The Redshirt Senior: New Year, New Beginnings in College Basketball
The new year means new beginnings and a desire to transform oneself for the better. Some people go to the gym for a week or two, some people make an effort to be nicer to others and some people make an effort to put down the bottle. College basketball in 2019 was all about the big stars. Duke University was in the top five of the AP poll last year due to Zion Williamson’s heroics, and Carsen Edwards went on a scoring streak for Purdue University in the NCAA Tournament that ultimately fell at the hands of eventual national champions the University of Virginia. So how did the college basketball world change from last season to this season?
It learned what parity was.
Who is the best team in the country this year? The AP Poll thought it was Michigan State University to start the year, but the Spartans lost to the University of Kentucky in the Champions Classic. Kentucky then claimed the top spot for a week before losing to the University of Evansville, the team that’s currently in last place in the Missouri Valley Conference. Duke then claimed the top spot for two weeks due to wins over the University of Kansas and Georgetown University before falling at home in overtime to Southland Conference tournament darling Stephen F. Austin University, the second instance of an AP Number 1 falling at home to an unranked team wearing purple this season.
After Duke lost, the University of Louisville took over the top spot for two weeks, but then fell to unranked Texas Tech University by 13 points at Madison Square Garden. Then the last of the four teams in the Champions Classic, Kansas, took the top spot before suffering a very close loss to a ranked Villanova University team. Now Gonzaga University is next on the docket to lose as the AP Number 1 as conference play has gotten underway for most teams. The next unranked team Gonzaga faces at home is Santa Clara University on Jan. 16, and that team is 14-2, so you never know.
What does this all mean? Is the quality of college basketball declining? The highest-rated team by Ken Pomeroy’s efficiency metric is Duke as of right now; last year this Duke team would have been the sixth-most efficient team. How will ESPN know which player to flash in its viewers’ faces if there’s no obviously dominant team? What does this mean for the NBA if the perceived talent of the recruiting class suffers?
It doesn’t mean anything. The reason fans of college basketball watch college kids play instead of the pros is for the love of the game. College ball is supposed to be wacky; there’s a reason why March Madness is so popular and why the postseason Cinderellas are so lauded. On any given day, any team can win, and the storylines are dominated by play instead of inter- and intra-team drama in the professional leagues. I love this season and you should too.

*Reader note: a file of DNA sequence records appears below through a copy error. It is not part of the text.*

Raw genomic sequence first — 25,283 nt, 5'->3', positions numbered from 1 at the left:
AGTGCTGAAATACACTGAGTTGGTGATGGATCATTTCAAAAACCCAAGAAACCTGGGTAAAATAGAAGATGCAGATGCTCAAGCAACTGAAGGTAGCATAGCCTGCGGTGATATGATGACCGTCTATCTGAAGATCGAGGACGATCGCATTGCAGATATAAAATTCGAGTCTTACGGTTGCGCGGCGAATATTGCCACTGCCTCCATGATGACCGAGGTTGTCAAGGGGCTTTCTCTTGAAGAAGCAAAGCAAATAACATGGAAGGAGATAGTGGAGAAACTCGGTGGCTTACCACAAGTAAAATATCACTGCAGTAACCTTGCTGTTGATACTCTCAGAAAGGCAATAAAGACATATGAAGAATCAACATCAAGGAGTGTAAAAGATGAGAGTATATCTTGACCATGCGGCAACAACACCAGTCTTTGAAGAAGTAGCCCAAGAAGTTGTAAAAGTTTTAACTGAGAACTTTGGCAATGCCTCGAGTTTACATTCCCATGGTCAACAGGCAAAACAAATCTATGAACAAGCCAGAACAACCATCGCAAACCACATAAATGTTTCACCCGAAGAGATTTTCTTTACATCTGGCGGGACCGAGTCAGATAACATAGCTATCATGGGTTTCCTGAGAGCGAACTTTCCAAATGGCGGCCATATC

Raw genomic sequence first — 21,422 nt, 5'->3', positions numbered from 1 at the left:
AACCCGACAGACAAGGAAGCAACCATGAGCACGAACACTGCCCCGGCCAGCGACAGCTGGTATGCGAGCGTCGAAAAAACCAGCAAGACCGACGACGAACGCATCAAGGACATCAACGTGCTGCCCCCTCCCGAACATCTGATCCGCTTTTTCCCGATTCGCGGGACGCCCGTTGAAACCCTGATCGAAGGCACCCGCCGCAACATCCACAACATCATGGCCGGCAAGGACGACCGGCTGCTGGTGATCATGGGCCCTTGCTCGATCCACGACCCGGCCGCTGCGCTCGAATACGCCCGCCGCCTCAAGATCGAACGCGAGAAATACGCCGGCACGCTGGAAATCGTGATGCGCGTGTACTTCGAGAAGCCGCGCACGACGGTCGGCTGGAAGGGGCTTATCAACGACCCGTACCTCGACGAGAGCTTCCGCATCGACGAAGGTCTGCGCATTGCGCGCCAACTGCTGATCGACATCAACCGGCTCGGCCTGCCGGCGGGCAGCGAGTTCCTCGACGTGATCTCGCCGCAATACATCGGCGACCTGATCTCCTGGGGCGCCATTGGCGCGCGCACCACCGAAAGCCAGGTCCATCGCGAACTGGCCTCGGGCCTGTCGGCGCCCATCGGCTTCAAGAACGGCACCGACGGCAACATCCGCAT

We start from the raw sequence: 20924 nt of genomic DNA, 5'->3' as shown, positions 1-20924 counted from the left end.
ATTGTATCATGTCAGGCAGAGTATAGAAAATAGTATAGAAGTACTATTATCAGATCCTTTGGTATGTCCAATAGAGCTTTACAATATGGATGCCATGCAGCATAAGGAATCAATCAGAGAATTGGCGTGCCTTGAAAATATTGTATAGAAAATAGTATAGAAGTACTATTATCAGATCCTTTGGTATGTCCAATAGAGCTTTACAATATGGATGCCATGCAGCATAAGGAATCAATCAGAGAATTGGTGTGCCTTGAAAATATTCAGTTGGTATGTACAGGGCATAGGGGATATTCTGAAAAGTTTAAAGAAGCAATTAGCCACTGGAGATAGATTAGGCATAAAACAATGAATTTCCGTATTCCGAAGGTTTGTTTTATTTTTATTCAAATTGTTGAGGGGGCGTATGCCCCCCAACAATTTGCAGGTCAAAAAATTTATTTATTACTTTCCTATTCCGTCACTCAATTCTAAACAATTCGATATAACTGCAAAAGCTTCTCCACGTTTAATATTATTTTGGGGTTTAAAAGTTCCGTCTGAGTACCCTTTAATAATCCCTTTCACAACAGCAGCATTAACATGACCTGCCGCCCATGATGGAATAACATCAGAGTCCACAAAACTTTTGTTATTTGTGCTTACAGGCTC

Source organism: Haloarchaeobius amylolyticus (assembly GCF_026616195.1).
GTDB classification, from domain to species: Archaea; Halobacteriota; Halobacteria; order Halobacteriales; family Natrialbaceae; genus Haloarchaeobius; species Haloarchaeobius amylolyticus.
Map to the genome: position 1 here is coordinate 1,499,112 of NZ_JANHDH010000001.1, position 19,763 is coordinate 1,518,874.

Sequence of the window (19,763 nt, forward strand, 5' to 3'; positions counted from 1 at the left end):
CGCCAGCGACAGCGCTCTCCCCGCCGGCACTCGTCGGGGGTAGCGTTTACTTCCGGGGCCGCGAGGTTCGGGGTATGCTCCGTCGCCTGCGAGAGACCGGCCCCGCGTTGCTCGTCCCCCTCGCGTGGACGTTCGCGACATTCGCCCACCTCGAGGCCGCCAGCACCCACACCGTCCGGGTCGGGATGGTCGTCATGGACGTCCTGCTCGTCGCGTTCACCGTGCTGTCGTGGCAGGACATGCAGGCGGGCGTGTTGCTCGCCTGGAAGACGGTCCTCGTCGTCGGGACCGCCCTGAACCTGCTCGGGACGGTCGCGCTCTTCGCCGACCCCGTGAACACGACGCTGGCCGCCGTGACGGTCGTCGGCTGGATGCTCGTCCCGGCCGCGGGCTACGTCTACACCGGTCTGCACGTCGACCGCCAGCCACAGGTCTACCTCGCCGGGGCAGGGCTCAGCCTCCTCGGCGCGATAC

As for the best team? Even though they just had its second loss against Villanova, I’d have to go with Kansas. Duke is the most efficient team at the moment, but Kansas has played a much tougher schedule and has the record to show for it. The Jayhawks lost to Villanova and Duke (but it was the first game of the season so I don’t give that game much credit) and has quality wins over Brigham Young University, the University of Dayton, the University of Colorado and Stanford University — with the Maui Championship title coming with the wins over the former two teams.
Kansas also has who I think is the player of the year candidate in Devon Dotson. The sophomore point guard from Charlotte, NC is averaging 19/4/4 on a 45.8 percent shooting clip per game and is a big reason why Kansas was able to beat upstart Dayton in the Maui Tournament finals. Dotson finished that game with 31 points, six rebounds and five steals in the overtime victory.
The other player for whom you could make an argument is Duke center Vernon Carey Jr., who is averaging 18 points and 9 rebounds per game, but unlike Dotson, has only played above 30 minutes in two games this season, something Dotson has only done twice when Kansas was winning by at least 41 points.
*It was at this point when I took a break from writing to watch Syracuse University lose by one point to the University of Notre Dame. I apologize for any potential negativity strewn through the rest of the column.*
Now for your Ivy League update. The Ivy League is much like the ACC this year: There are a handful of good teams (Duke, Virginia, Louisville, Florida State University in the former, and Harvard University, Yale University and the University of Pennsylvania in the latter), and everyone else stinks. I thought Harvard was going to be the top dog in the league because all three of the Crimson’s senior starters would be healthy, but Seth Towns is now undergoing surgery and will seek one extra year of playing time away from Cambridge. Yale is now my pick to represent the Ivy League in the NCAA postseason, with an away win over Clemson University and a three-point loss to the University of North Carolina under the Bulldogs’ belts.
I’ll end with some Ivy League predictions, which will be fun to look back on in March. Happy Winter!
Ivy League Tournament:
No. 1 Yale vs. No. 4 Brown; No. 2 Harvard vs. No. 3 Penn
Ivy League First Team:
PG: Mike Smith, Sr., Columbia
SG: Brandon Anderson, Sr., Brown
SF: Jimmy Boeheim, Jr., Cornell
PF: AJ Brodeur, Sr., Penn
C: Paul Atkinson, Jr., Yale
Ivy League Second Team:
PG: Devon Goodman, Sr., Penn
SG: James Foye, Sr., Dartmouth
SF: Ryan Betley, Sr., Penn
PF: Jordan Bruner, Sr., Yale
C: Richmond Aririguzoh, Jr., Princeton